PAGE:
The lime cycle for dolomitic and magnesium lime is not well understood[5] but more complex because the magnesium compounds also slake to periclase which slake more slowly than calcium oxide and when hydrated produce several other compounds thus these limes contain inclusions of portlandite, brucite, magnesite, and other magnesium hydroxycarbonate compounds. These magnesium compounds have very limited, contradictory research which questions whether they "...may be significantly reactive with acid rain, which could lead to the formation of magnesium sulfate salts."[7] Magnesium sulfate salts may damage the mortar when they dry and recrystalize due to expansion of the crystals as they form which is known as sulfate attack.

## Building materials

Lime used in building materials is broadly classified as "pure", "hydraulic", and "poor" lime;[8] can be natural or artificial; and may be further identified by its magnesium content such as dolomitic or magnesium lime. Uses include lime mortar, lime plaster, lime render, lime-ash floors, tabby concrete, whitewash, silicate mineral paint, and limestone blocks which may be of many types. The qualities of the many types of processed lime affect how they are used. The Romans used two types of lime mortar to make Roman concrete, which allowed them to revolutionize architecture, sometimes called the Concrete Revolution.

Lime has many complex qualities as a building product including workability which includes cohesion, adhesion, air content, water content, crystal shape, board-life, spreadability, and flowability; bond strength; comprehensive strength; setting time; sand-carrying capacity; hydrolocity; free lime content; vapor permeability; flexibility; and resistance to sulfates. These qualities are affected by many factors during each step of manufacturing and installation, including the original ingredients of the source of lime; added ingredients before and during firing including inclusion of compounds from the fuel exhaust; firing temperature and duration; method of slaking including a hot mix (quicklime added to sand and water to make mortar), dry slaking and wet slaking; ratio of the mixture with aggregates and water; the sizes and types of aggregate; contaminants in the mixing water; workmanship; and rate of drying during curing.[9]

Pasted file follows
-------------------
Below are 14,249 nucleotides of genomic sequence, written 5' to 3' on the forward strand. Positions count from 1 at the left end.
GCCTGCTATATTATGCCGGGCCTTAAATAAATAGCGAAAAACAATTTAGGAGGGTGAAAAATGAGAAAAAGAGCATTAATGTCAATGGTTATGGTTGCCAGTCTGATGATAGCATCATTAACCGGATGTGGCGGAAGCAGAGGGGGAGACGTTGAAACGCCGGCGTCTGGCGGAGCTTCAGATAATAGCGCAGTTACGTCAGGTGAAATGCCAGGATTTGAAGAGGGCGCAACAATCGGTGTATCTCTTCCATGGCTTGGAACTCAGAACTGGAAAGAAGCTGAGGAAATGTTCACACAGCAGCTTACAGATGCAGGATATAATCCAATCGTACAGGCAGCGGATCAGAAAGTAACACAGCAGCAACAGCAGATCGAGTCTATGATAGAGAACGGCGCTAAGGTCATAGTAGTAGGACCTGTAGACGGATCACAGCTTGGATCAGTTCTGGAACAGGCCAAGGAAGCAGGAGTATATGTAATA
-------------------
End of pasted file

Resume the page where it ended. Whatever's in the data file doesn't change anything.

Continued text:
Pure lime is also known as fat, rich, common, air, slaked, slack, pickling, hydrated, and high calcium lime. It consists primarily of calcium hydroxide which is derived by slaking quicklime (calcium oxide), and may contain up to 5% of other ingredients. Pure lime sets very slowly through contact with carbon dioxide in the air and moisture; it is not a hydraulic lime so it will not set under water. Pure lime is pure white and can be used for whitewash, plaster, and mortar. Pure lime is soluble in water containing carbonic acid, a natural, weak acid which is a solution of carbon dioxide in water and acid rain so it will slowly wash away, but this characteristic also produces autogenous or self-healing process where the dissolved lime can flow into cracks in the material and be redeposited, automatically repairing the crack.

Semi-hydraulic lime, also called partially hydraulic and grey lime, sets initially with water and then continues to set with air. This lime is similar to hydraulic lime but has less soluble silica (usually minimum 6%) and aluminates, and will set under water but will never harden.[10]

Hydraulic lime is also called water lime. Hydraulic lime contains lime with silica or alumina and sets with exposure to water and can set under water.[11] Natural hydraulic lime (NHL) is made from a limestone which naturally contains some clay. Artificial hydraulic lime is made by adding forms of silica or alumina such as clay to the limestone during firing, or by adding a pozzolana to pure lime.[10] Hydraulic limes are classified by their strength: feebly, moderately and eminently hydraulic lime. Feebly hydraulic lime contains 5-10% clay, slakes in minutes, and sets in about three weeks. It is used for less expensive work and in mild climates. Moderately hydraulic lime contains 11-20% clay, slakes in one to two hours, and sets in approximately one week. It is used for better quality work and exterior walls in freezing climates. Eminently hydraulic lime contains 21-30% clay, slakes very slowly, and sets in approximately a day. It is used in harsh environments such as damp locations and near saltwater. Hydraulic lime is off-white in color. "The degree of hydraulicity of mortars will affect many characteristics. By selecting an appropriate ratio of clay to limestone mortars that carbonate or set hydraulically to a varying extents can be designed for particular application requirements such as setting time, strength, colour, durability, frost resistance, workability, speed of set in the presence of water, vapour permeability etc."[11]